During this year’s celebrations of the anniversary of Omid’s launch – Iran’s National Space Technology Day – the country also reaffirmed plans for future crewed missions. This included the display of a mockup capsule capable of sustaining one astronaut in low Earth orbit and the announcement that five such spacecraft were being procured.
Sunday’s failure continues a run of four launch failures for Iran – which, in addition to Sunday’s launch – includes both previous orbital Simorgh launches and a failed Safir launch last February. These figures do not include a second Safir which reportedly exploded on its launch pad in late August last year, during fuelling operations ahead of another planned launch.
Before Sunday’s launch, Iran was reported to have the second Zafar satellite, Zafar-2, ready to launch quickly in the event of the first satellite’s failure. Since this has now failed, Iran can be expected to move forward with the replacement satellite’s launch aboard another Simorgh rocket as soon as it is practical to do so. Four additional satellites – Pars 1, Pars 2, Nahid 1 and Nahid 2, have also been announced to launch in the coming year.
Despite the failure, with Sunday’s launch, Iran has shown an unprecedented level of transparency with its space program. Details of the launch were circulated ahead of time, including reports that previous launch attempts had been delayed and then on Sunday afternoon that liftoff was imminent. Iran’s state media announced the failure less than an hour after it happened, acknowledging that while the rocket had “successfully” reached space, but had not been able to enter orbit.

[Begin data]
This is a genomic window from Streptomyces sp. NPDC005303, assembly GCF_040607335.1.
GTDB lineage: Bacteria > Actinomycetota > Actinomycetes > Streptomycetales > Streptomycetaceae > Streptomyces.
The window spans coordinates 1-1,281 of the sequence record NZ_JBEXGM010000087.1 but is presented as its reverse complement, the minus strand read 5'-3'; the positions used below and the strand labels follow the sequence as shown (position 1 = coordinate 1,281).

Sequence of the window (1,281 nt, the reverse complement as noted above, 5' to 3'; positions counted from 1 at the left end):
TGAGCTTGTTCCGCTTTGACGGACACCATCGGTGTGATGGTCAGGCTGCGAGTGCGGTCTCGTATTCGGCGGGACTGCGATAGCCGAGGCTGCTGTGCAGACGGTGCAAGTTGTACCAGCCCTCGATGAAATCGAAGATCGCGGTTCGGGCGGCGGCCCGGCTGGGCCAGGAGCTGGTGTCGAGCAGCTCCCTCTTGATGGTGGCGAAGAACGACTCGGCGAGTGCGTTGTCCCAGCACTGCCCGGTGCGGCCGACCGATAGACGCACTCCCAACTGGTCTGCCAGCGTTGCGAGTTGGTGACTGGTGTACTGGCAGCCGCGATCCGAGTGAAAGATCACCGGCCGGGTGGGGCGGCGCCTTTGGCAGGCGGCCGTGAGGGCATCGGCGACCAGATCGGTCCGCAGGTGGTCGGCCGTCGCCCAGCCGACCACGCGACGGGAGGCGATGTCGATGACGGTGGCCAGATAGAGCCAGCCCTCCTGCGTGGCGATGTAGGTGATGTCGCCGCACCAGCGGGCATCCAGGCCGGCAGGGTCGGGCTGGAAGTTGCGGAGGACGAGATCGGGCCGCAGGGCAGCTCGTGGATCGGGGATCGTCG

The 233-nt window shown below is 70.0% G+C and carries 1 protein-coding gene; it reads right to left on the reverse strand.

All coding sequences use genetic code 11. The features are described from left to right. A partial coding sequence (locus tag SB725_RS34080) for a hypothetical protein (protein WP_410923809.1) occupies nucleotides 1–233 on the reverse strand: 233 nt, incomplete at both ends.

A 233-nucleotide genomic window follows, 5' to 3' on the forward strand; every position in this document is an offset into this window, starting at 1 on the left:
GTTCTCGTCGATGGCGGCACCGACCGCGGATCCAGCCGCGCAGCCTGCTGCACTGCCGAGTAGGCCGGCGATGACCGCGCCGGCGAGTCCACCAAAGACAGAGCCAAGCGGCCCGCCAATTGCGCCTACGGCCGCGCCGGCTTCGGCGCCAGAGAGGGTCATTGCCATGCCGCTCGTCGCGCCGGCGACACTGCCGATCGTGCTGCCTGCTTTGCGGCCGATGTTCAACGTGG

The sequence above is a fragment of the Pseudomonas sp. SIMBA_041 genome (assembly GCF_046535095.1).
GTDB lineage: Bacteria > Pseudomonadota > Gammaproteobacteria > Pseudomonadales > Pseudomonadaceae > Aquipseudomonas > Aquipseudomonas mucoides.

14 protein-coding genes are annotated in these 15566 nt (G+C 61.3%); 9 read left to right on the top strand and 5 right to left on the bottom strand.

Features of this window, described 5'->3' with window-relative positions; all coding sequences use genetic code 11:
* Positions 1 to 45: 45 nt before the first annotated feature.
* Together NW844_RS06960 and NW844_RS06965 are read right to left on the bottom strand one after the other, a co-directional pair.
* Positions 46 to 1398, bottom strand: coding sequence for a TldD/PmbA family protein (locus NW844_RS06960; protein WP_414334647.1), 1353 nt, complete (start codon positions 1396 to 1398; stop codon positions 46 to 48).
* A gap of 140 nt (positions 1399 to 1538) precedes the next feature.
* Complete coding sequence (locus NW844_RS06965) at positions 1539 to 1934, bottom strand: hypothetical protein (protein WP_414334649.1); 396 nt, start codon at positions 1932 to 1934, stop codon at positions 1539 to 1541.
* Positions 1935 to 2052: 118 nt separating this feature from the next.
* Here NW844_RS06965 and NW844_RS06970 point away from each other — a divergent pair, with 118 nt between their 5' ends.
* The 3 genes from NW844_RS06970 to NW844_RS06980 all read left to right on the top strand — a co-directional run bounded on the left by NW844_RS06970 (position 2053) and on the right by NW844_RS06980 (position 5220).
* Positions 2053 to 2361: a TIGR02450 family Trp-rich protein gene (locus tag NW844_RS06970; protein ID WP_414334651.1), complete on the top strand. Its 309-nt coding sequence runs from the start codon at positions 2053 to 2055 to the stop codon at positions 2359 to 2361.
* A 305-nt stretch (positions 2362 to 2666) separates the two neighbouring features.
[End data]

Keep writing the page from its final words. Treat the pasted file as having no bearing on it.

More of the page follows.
This continues a trend from last January’s Simorgh launch failure, where Iran also quickly acknowledged that the launch had not been successful. With earlier failures, Iran had either claimed the launches as successful or simply reported that the planned mission had been delayed.
Ahead of Sunday’s launch, Iran’s Minister of Information and Communications Technology, Mohammad Javad Azari-Jahromi, tweeted that Iran was “not afraid of failure and [would] not lose hope”, while calling on Iranians to pray for a successful mission. After the failure was announced, Jahromi referenced the difficulties other countries – particularly the United States – had experienced with their early satellite launch attempts and maintained that success would follow for Iran.